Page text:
In its 2018 judgment on the validity of the Aadhaar Act, the Supreme Court remarked that no person can be denied the benefits of a public welfare scheme in the event that they are unable to produce their Aadhaar card or number. In December 2020, just before the launch of the COVID-19 vaccination programme, the government issued guidelines stating that Aadhaar details were not mandatory to get the vaccine. Meanwhile, the National Health Authority also states on its website that Aadhaar details are not necessary for creating UHIDs. People living in union territories who wish to create health IDs can simply use their phone numbers to register. Yet, several people who provided Aadhaar as identity proof, voluntarily or otherwise, on the CoWIN platform were registered with the NDHM with UHIDs. 

CoWIN is the online platform that allows beneficiaries to register and schedule COVID-19 vaccination slots. It also allows healthcare workers to fill in the details of beneficiaries and authenticate their identities at vaccination centres. Healthcare workers who have been on vaccination duty explained to me how people who submitted their Aadhaar details were registered for UHIDs on CoWIN. “In the portal, we first choose whether the beneficiary is using Aadhaar or some other photo ID for verification,” a doctor who is the nodal officer in charge of COVID-19 vaccination at a private hospital in south Delhi, told me. “If they give Aadhaar details, we go to another window which says that the beneficiary has consented to register for a health ID. Most staff members just automatically tick on that box without asking for the beneficiary’s consent.” The doctor, who asked for anonymity, told me that there was no discussion between the staff members and people who came to get vaccinated about the health ID. Staff members often themselves remain uninformed as to what the Health ID is. “When they tick that box, it technically says that consent was given, so the government or any of us healthcare workers would technically never get into trouble for this. But on the ground, there is no process to take consent,” the doctor said. 

Not all people who went for vaccination and submitted Aadhaar information were assigned UHIDs. The nodal officer at the private hospital said that this was because healthcare staff needed to manually check the box confirming a beneficiary’s consent in CoWIN to generate the number. Some vaccination centres, such as the one where this nodal officer works, received specific instructions to check the consent box. "Initially our healthcare workers were trained by immunisation officers on how to authenticate and register beneficiaries on CoWIN,” the doctor said. “Staff members were told to check in the box which says that the beneficiary has consented to give their Aadhaar details for health ID generation. Now the healthcare workers are learning how to do this on the job, learning from the people who were on duty before them." 

The nodal officer also told me that CoWIN has been set up in a way to incentivise using an Aadhaar card over other photo identification for verification. “If they use Aadhaar cards, we just have to enter the Aadhaar card number,” the doctor said. “But if it is some other ID, then we have to take the picture of the beneficiary along with a picture of their photo ID and upload them to the CoWIN portal. It is a much more arduous process.” Navneet Sindhu, a doctor at a private hospital in Delhi who spent a month on vaccination duty, told me that his hospital accepted only Aadhaar cards from for the vaccination verification process. The hospital’s administrative staff told Sindhu and his colleagues to accept only Aadhaar. “It is just the instructions we have. We always insist that beneficiaries bring Aadhaar. There is no other photo ID card to use,” he said. “Even beneficiaries themselves prefer to provide their Aadhaar details and as far as I know healthcare staff are doing the same at most other vaccination centres as well.”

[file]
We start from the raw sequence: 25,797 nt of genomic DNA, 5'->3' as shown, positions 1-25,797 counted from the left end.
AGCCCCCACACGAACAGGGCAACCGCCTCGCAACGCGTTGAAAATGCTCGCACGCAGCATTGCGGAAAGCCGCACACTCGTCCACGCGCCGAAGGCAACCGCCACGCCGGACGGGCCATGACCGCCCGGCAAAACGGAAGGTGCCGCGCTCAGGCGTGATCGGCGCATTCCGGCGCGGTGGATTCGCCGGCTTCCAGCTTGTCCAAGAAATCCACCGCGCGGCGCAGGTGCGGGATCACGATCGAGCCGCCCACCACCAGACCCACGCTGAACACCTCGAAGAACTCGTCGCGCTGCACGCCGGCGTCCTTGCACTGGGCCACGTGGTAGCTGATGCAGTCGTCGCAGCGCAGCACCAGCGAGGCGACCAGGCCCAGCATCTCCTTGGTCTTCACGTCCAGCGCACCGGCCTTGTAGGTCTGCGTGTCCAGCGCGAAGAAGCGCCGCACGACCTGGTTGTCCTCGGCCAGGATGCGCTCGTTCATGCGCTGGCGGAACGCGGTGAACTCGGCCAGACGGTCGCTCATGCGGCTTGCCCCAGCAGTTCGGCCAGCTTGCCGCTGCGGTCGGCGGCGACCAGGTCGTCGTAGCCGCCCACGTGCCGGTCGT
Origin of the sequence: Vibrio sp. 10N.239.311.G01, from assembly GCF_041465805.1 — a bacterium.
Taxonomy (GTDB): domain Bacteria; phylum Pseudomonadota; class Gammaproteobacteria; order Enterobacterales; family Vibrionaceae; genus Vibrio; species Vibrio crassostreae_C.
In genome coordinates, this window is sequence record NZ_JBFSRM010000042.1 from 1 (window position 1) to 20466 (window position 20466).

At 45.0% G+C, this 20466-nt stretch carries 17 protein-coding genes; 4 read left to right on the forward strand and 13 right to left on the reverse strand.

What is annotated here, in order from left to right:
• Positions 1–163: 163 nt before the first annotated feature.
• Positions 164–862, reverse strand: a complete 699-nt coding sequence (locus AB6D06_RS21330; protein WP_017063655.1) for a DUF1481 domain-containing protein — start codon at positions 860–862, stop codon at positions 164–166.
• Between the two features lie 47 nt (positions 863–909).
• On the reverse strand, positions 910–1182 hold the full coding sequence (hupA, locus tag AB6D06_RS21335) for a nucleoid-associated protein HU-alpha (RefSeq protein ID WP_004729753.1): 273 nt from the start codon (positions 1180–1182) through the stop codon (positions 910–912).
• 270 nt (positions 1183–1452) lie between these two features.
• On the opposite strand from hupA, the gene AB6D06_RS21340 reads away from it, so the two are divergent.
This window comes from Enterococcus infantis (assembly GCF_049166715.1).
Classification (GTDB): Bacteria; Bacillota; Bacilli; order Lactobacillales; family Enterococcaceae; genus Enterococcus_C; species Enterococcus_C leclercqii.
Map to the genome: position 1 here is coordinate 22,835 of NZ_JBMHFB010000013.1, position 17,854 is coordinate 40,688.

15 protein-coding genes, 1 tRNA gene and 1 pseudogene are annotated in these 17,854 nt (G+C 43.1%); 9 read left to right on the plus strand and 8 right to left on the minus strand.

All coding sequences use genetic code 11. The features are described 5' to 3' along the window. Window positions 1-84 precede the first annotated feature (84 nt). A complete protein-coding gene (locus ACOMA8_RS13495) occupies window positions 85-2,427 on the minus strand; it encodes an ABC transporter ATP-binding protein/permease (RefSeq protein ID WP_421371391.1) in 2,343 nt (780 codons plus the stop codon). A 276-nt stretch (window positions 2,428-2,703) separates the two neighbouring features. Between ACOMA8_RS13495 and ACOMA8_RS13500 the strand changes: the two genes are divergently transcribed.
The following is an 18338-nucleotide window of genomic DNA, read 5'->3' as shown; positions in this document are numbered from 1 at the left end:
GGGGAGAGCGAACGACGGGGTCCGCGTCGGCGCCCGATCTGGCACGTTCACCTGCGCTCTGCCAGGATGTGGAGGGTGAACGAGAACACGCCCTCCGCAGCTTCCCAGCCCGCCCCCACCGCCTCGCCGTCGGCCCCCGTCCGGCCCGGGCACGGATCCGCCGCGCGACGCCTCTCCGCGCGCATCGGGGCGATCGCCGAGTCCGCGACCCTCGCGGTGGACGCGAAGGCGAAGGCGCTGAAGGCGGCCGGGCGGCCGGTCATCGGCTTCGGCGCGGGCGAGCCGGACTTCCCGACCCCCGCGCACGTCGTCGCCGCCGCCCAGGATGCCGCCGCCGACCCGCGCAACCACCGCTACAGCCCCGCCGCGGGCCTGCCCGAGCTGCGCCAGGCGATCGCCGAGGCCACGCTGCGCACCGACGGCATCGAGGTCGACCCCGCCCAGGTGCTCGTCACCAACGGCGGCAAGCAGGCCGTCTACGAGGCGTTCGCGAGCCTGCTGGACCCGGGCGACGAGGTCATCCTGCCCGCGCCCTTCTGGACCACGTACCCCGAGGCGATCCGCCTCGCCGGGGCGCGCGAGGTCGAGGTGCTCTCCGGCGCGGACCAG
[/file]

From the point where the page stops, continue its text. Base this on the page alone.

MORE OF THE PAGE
The nodal officer for vaccination at the south Delhi hospital told me that in the initial period of the vaccination drive between January and February, staff members were given explicit orders to create health IDs for all healthcare workers getting vaccinated. The doctor said that in early January, he and other vaccination nodal officers from other private hospitals met the district magistrate for South East Delhi. The doctor said the district magistrate told the group to register as many vaccine beneficiaries as possible with UHIDs. “The order had come from [South East] Delhi’s district magistrate and there was a target number of health IDs that we had to produce. So, for that, we always insisted that healthcare workers bring their Aadhaar card,” the doctor said. The doctor added there was no longer an explicit mandate to allot UHIDs, but most staff members did it anyway. “It has become an unsaid thing, if someone provides Aadhaar details we tick on the box for generating a health ID for them,” the doctor said. The Caravan emailed Vishwendra, the district magistrate for South East Delhi who goes by one name, asking about the meeting and the specific instructions given to nodal officers for vaccination but did not get a response.